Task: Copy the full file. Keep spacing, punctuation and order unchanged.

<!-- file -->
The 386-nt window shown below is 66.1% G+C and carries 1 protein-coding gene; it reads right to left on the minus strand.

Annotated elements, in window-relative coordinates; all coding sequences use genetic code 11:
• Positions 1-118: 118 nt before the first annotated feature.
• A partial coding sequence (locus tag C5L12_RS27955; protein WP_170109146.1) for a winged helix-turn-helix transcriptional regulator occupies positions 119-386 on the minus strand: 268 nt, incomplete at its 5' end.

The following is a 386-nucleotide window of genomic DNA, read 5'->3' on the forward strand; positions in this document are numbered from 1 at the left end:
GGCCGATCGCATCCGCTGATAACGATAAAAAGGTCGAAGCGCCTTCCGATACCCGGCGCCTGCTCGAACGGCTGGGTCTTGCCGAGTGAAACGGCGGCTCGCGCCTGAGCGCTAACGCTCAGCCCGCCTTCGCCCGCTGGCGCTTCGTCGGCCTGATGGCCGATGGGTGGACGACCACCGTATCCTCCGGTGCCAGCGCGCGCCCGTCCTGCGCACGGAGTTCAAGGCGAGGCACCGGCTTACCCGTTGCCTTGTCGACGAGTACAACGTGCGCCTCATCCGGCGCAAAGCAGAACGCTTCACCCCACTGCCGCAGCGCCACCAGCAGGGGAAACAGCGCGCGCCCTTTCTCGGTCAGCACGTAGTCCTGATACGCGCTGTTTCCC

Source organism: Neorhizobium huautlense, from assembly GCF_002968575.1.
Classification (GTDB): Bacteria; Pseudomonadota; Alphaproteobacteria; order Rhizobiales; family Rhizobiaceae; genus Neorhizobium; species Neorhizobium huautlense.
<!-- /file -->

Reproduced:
The 386-nt window shown below is 66.1% G+C and carries 1 protein-coding gene; it reads right to left on the minus strand.

Annotated elements, in window-relative coordinates; all coding sequences use genetic code 11:
• Positions 1-118: 118 nt before the first annotated feature.
• A partial coding sequence (locus tag C5L12_RS27955; protein WP_170109146.1) for a winged helix-turn-helix transcriptional regulator occupies positions 119-386 on the minus strand: 268 nt, incomplete at its 5' end.

The following is a 386-nucleotide window of genomic DNA, read 5'->3' on the forward strand; positions in this document are numbered from 1 at the left end:
GGCCGATCGCATCCGCTGATAACGATAAAAAGGTCGAAGCGCCTTCCGATACCCGGCGCCTGCTCGAACGGCTGGGTCTTGCCGAGTGAAACGGCGGCTCGCGCCTGAGCGCTAACGCTCAGCCCGCCTTCGCCCGCTGGCGCTTCGTCGGCCTGATGGCCGATGGGTGGACGACCACCGTATCCTCCGGTGCCAGCGCGCGCCCGTCCTGCGCACGGAGTTCAAGGCGAGGCACCGGCTTACCCGTTGCCTTGTCGACGAGTACAACGTGCGCCTCATCCGGCGCAAAGCAGAACGCTTCACCCCACTGCCGCAGCGCCACCAGCAGGGGAAACAGCGCGCGCCCTTTCTCGGTCAGCACGTAGTCCTGATACGCGCTGTTTCCC

Source organism: Neorhizobium huautlense, from assembly GCF_002968575.1.
Classification (GTDB): Bacteria; Pseudomonadota; Alphaproteobacteria; order Rhizobiales; family Rhizobiaceae; genus Neorhizobium; species Neorhizobium huautlense.